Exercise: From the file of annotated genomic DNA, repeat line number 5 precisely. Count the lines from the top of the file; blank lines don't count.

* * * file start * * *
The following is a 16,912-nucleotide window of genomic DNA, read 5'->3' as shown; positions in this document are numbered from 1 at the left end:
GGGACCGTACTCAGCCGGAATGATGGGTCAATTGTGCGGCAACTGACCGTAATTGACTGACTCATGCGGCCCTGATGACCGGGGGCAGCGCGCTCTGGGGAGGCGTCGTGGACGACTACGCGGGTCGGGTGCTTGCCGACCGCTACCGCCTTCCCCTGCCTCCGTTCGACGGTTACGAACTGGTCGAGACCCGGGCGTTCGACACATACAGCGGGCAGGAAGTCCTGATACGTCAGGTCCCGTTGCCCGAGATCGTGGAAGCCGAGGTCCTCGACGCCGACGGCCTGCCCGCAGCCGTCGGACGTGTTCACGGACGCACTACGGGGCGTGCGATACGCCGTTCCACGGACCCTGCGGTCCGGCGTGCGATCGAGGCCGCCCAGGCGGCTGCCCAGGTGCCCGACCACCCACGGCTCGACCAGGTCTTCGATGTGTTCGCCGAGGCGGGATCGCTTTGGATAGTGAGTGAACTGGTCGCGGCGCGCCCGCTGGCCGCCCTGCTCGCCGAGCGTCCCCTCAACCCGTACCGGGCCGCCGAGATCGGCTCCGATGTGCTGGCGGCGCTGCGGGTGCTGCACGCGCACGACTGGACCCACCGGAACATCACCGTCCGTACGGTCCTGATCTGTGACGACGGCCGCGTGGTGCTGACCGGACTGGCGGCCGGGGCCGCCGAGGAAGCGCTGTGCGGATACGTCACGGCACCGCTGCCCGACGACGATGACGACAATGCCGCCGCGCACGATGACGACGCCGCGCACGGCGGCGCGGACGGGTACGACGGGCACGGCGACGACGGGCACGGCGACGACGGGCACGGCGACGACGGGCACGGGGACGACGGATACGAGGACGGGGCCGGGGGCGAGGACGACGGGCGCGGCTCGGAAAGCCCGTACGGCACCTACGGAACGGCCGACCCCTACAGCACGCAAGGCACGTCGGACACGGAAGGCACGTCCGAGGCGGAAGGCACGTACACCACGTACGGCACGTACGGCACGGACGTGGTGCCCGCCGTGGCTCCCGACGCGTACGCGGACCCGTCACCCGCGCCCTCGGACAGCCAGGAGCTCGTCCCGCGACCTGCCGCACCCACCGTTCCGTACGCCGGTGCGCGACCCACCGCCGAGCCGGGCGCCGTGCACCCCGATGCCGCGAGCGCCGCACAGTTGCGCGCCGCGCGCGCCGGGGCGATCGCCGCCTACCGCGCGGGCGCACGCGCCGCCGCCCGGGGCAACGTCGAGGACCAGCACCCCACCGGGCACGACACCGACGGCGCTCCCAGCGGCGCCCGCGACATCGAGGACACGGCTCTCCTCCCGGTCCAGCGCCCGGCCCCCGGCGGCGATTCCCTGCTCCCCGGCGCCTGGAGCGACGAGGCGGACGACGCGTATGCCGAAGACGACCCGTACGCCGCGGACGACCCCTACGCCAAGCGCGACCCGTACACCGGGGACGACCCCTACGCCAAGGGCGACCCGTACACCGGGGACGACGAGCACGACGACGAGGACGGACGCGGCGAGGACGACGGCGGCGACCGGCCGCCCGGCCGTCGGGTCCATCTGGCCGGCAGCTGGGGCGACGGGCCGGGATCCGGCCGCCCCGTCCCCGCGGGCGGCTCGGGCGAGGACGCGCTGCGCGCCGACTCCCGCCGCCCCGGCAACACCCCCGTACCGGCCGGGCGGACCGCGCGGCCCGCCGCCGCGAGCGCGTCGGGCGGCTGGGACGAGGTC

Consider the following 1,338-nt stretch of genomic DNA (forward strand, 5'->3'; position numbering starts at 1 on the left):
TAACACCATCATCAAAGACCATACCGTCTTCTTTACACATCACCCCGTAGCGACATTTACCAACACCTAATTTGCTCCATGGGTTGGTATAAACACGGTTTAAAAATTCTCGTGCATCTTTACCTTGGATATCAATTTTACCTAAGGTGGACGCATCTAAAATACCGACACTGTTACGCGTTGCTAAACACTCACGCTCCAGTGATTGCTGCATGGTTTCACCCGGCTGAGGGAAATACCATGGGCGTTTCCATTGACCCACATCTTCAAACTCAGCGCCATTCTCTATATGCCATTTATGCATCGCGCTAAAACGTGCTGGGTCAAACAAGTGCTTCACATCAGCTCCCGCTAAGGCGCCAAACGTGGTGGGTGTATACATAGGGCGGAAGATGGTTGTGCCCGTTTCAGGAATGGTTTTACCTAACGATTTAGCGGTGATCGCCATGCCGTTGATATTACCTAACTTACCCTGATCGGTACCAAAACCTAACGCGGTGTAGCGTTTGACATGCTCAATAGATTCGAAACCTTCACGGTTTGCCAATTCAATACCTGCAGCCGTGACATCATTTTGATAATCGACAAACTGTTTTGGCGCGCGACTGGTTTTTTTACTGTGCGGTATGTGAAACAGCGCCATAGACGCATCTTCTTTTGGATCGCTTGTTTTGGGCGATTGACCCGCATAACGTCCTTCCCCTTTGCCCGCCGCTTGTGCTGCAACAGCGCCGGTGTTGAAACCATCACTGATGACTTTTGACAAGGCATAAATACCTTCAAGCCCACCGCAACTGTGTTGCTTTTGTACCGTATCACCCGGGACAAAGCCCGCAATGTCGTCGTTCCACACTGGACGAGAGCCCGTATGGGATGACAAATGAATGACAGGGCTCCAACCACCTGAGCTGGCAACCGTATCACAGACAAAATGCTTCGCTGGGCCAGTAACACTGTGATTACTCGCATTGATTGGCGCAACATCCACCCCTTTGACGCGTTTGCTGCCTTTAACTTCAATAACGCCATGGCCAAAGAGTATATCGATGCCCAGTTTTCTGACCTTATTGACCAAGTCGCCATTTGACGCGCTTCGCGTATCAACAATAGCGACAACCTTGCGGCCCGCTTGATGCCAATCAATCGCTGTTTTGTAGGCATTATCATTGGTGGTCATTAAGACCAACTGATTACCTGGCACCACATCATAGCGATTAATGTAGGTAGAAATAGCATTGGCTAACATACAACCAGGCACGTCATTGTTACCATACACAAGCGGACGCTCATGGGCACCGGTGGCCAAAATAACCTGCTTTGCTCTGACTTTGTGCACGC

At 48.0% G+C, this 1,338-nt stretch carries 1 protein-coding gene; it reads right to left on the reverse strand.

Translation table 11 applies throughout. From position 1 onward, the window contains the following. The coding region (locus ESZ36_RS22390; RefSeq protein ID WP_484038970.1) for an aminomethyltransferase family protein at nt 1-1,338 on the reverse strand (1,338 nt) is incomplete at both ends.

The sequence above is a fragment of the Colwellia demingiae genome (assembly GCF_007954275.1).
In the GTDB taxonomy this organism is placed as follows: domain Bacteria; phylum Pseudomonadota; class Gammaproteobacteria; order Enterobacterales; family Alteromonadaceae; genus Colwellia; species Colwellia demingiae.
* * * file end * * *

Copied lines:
At 48.0% G+C, this 1,338-nt stretch carries 1 protein-coding gene; it reads right to left on the reverse strand.